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August 13, 2013

"What Real-World Criminal Cases Tell Us About Genetics Evidence"

The title of this post is the headline of this notable new article on SSRN authored by Deborah Denno. Here is the abstract:

This Article, which is part of a symposium on "Law and Ethics at the Frontier of Genetic Technology," examines an unprecedented experimental study published in Science. The Science study indicated that psychopathic criminal offenders were more likely to receive lighter sentences if a judge was aware of genetic and neurobiological explanations for the offender’s psychopathy.

This Article contends that the study’s conclusions derive from substantial flaws in the study’s design and methodology. The hypothetical case upon which the study is based captures just one narrow and unrepresentative component of how genetic and neurobiological information operates, and the study suffers from serious omissions that affect the validity and reliability of its results.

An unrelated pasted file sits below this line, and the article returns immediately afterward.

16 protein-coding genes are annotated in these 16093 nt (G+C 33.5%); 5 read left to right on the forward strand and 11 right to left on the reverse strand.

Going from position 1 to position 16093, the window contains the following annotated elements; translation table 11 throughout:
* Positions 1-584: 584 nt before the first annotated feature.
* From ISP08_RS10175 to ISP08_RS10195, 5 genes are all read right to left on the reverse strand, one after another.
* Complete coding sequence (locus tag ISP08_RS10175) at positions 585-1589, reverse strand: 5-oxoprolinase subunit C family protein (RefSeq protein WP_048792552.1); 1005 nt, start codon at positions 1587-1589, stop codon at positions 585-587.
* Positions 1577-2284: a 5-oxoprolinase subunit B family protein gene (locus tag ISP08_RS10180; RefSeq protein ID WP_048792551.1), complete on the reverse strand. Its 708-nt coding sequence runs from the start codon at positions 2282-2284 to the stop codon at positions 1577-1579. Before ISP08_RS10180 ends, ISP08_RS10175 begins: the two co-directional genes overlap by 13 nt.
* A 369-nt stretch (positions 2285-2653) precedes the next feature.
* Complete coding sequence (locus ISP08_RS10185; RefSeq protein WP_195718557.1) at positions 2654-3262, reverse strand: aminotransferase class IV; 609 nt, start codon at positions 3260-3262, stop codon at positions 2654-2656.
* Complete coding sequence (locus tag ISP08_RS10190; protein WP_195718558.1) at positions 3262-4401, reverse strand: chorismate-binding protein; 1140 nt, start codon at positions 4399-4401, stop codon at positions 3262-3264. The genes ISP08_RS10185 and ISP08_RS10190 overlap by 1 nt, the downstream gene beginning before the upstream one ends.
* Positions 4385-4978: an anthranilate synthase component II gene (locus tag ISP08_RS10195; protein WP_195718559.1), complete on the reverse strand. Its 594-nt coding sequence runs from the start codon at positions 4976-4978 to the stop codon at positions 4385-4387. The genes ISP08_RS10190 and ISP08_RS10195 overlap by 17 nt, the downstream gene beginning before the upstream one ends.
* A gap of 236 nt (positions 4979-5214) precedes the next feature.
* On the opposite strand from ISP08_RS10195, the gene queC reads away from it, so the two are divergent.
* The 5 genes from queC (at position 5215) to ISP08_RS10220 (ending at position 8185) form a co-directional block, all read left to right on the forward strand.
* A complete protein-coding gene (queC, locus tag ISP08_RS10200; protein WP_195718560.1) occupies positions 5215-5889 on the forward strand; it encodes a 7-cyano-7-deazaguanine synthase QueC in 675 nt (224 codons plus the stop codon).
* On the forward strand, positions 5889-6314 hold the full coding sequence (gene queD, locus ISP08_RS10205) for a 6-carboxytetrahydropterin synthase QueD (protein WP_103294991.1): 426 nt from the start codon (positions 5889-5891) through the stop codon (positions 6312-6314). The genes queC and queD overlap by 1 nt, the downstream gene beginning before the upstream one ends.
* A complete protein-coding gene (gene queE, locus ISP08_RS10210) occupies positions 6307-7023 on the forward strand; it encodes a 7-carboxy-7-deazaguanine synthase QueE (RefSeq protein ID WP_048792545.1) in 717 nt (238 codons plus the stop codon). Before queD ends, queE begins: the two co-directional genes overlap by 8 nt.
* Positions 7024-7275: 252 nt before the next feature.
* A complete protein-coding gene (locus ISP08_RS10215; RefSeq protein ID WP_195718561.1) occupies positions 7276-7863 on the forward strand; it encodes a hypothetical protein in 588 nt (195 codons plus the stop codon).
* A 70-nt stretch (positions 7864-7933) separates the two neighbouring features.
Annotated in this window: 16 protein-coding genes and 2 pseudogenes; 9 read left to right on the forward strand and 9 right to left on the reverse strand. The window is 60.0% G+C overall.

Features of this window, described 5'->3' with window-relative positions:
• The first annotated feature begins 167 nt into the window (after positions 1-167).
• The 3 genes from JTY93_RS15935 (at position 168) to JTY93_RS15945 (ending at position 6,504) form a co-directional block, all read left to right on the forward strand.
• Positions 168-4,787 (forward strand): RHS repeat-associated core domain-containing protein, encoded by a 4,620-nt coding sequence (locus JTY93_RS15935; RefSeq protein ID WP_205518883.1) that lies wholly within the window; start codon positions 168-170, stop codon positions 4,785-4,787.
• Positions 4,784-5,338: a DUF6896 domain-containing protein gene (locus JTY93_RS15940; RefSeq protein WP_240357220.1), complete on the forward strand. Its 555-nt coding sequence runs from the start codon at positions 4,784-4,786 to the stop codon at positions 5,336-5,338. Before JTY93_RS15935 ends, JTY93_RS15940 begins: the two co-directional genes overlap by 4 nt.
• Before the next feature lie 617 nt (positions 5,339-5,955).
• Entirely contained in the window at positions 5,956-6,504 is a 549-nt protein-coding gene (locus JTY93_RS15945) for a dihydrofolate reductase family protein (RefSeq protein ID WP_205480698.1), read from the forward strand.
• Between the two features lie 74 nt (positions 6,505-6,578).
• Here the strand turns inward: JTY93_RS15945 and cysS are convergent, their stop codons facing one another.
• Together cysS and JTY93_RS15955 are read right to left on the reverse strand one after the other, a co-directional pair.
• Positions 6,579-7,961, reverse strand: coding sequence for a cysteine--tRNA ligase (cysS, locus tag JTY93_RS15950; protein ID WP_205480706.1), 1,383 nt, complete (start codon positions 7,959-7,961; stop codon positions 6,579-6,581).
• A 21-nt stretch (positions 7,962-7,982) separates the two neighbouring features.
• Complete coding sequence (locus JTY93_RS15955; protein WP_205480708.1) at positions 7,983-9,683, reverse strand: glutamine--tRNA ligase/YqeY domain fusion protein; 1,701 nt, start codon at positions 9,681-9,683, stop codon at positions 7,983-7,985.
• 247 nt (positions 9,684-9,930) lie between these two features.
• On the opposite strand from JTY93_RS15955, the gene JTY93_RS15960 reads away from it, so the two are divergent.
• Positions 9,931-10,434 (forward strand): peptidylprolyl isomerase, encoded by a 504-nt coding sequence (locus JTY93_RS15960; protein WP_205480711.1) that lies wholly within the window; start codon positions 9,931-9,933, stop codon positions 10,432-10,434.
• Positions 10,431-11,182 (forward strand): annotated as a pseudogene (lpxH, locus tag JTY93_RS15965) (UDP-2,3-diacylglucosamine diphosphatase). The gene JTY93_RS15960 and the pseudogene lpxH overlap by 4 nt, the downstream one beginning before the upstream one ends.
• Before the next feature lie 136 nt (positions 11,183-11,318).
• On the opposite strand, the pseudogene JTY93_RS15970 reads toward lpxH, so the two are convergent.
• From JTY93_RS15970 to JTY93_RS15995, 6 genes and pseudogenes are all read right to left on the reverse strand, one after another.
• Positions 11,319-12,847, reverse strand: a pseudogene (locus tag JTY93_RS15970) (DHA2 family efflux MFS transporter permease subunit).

It is important to call attention to these problems given that the study’s widely-publicized findings are likely to bolster inaccurate perceptions regarding the dangers of allowing behavioral genetics evidence in criminal cases. This Article concludes with a detailed discussion of a number of recent criminal cases involving behavioral genetics evidence. Familiarity with such cases may improve the real-world applicability of future experimental studies exploring the influence of genetics evidence on criminal cases.

August 13, 2013 at 07:05 AM | Permalink

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Comments

I have often talked of the upside down, inside out, mirror image Twilight Zone world of the lawyer profession. Aggravating factors are called mitigating factors in this world. Indeed all Supreme Court endorsed mitigating factors make the defendant far more dangerous to the public. However, safety is only the masking purpose of the criminal law. The real purpose is to generate government make work jobs and lawyer employment. Safety sucks, with 20 million index felonies and 17,000 murders and only 2 million prosecutions. The lawyer client has near immunity with a 90% chance of not being brought to the bar, for any serious crime, or for the 200 hundred a year committed by the average antisocial personality.

So a genetic test that makes repeat offending foreseeable results in a shorter sentence.

Posted by: Supremacy Claus | Aug 13, 2013 5:02:18 PM

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